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If plants of schizanthus have been stood in a cold frame after flowering, and kept damp, seedlings will be appearing and the old plants must be removed. Fresh seed of schizanthus may also be sown this month for a succession.
Keep houses well shaded and ventilated during trying weather, and use the syringe freely morning and afternoon. Richardias should have abundance of water and be plunged in ashes. Keep all greenhouse climbers regulated and trained.
The young wood of creepers should be trained near the roof.
Plants flowering in the stove-house may be brought into the conservatory for flowering.
Most plants will appreciate shade this month, except dracaenas and crotons, which colour best in full sun. Shade the fern-house heavily, and preserve a very moist condition, but do not allow much water on the leaves of fine-leaved ferns, such as maidenhair.
Celery should be planted out this month for a main crop. Give plenty of water in dry weather.
Remove the weakly shoots from cucumbers, and any badly-shaped fruit. Copious watering will be needful.
Tomatoes must not be too freely watered, but a mulch of manure may be given to assist their growth, hoeing the ground before doing so. The plants should be kept to two stems, all side shoots being removed. Staking must not be done too tightly, to allow for swelling of the stems, but be careful that these are not left to blow about.
Cabbages sown in May may now be put out for winter use, planting them a foot apart. In favourable localities two or three sowings should be made towards the end of the month, either broadcast or in drills.
Plant winter greens in all vacant places, choosing showery weather for the work.
Cauliflowers sown in May will be ready for transplanting during July into rich, well-cultivated ground.
The plants should stand at least eighteen inches apart, the drills in which they are planted being two feet away from each other. Lettuces may be sown for a succession; the seedlings must have plenty of water, and the beds be hoed frequently. Sow parsley now for early next year.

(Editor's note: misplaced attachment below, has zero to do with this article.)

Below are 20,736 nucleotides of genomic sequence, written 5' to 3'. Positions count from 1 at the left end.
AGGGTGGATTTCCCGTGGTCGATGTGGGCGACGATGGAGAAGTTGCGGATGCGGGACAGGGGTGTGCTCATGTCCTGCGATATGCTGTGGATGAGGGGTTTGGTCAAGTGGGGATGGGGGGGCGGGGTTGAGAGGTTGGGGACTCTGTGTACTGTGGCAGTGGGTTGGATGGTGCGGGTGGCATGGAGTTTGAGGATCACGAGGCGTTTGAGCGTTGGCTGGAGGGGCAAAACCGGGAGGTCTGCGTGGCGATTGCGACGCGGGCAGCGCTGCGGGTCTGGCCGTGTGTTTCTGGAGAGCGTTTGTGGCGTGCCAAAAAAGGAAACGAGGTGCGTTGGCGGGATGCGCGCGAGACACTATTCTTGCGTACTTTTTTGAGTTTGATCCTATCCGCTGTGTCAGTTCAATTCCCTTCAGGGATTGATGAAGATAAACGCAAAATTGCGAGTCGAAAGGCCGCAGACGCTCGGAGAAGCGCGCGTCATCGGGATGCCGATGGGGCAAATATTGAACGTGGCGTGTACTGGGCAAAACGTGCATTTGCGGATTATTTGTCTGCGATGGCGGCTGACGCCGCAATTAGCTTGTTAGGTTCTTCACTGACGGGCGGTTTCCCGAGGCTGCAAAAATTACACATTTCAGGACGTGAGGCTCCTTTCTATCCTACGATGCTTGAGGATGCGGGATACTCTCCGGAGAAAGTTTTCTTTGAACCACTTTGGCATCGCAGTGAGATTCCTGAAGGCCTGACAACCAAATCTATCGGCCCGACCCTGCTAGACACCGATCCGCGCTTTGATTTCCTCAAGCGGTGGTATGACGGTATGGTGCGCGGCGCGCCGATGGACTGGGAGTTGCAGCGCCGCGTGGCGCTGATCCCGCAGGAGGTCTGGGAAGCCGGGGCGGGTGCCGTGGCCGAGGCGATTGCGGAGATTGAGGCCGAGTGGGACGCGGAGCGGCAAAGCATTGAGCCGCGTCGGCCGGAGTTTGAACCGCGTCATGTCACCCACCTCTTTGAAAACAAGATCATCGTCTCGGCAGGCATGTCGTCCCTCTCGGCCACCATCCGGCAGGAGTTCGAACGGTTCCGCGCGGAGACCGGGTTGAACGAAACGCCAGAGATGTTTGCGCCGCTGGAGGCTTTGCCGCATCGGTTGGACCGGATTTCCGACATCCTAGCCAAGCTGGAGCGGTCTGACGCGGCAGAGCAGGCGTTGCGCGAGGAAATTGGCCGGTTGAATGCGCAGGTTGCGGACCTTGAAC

A shady border should be used if possible for growing small salads during the hot season.
Stake peas, and earth up where needful. Dwarf varieties may suitably be sown for late succession.
Scarlet runner beans will also require staking; this should be done in good time, or the growth will become troublesome. Stout stakes, six feet in height, must be put firmly in the ground, and the tops crossed about eighteen inches down, with other stakes placed horizontally across the top.
French beans should now be sown at once for an autumn crop, and may suitably follow after early potatoes, as may also a crop of turnips for autumn use. Kidney beans may be earthed up slightly, and the last crop sown early in the month.
Bush fruits, such as currants and gooseberries, should have some of their summer wood removed, where this is likely to shade the fruit. Gooseberries must be highly led to produce large fruits, either by top-dressing with cow or sheep manure, or by supplying an artificial fertiliser.
Strawberries can now be layered, and the runners afterwards planted out in showery weather, so as to be in time for a good crop of fruit next year. Old beds which have become unfruitful should be cleared, manured, and planted with a different crop.
Give a little stimulant to peaches and nectarines which are fruiting, watering well afterwards.
Pears and plums trained on walls or as espaliers should have the strongest shoots stopped five inches beyond the old wood. Tie in strong shoots to take the place of old branches, and thin out weakly wood. Leave any good growths near the base of the spurs, as if cut back in winter these will in time form fruiting spurs. This can be done with any wall fruit-trees which bear on spurs.
Dessert plums should have the fruit thinned, to perfect individual fruits.
Outdoor vines should be looked to, and all useless shoots removed. Thin out the smallest berries regularly.
Trees which have been grafted should be looked over, and care be taken that the branches are not blown about. Remove shoots or suckers which might rob the scion of its proper nourishment. Continue budding fruit-trees this month.
In the vinery, late grapes must be thinned to prevent decay later on, and the laterals of vines stopped as required. Rub a little sulphur on the grapes. Water outside and in, as necessary, and give plenty of air, especially to grapes which are colouring.
Pines should be treated as last month if the work is not complete. Shade during the hottest part of the day.
Figs may have nourishment, but do not syringe when the trees are bearing. Remove laterals to one leaf.
Pinch out the lateral growth of peaches, and keep ripening fruit on the dry side. Keep the soil moist, and ventilate early in the day. Allow the fruit two days to finish ripening after it is picked.
Melons and cucumbers should have their growth kept thin. Ventilate melons freely, but do not shade the house. Any plants which show canker should have the affected parts heavily dusted with slaked lime. Cucumbers suffering from mildew must be dusted with sulphur, and sprayed with nicotine if attacked by green-fly.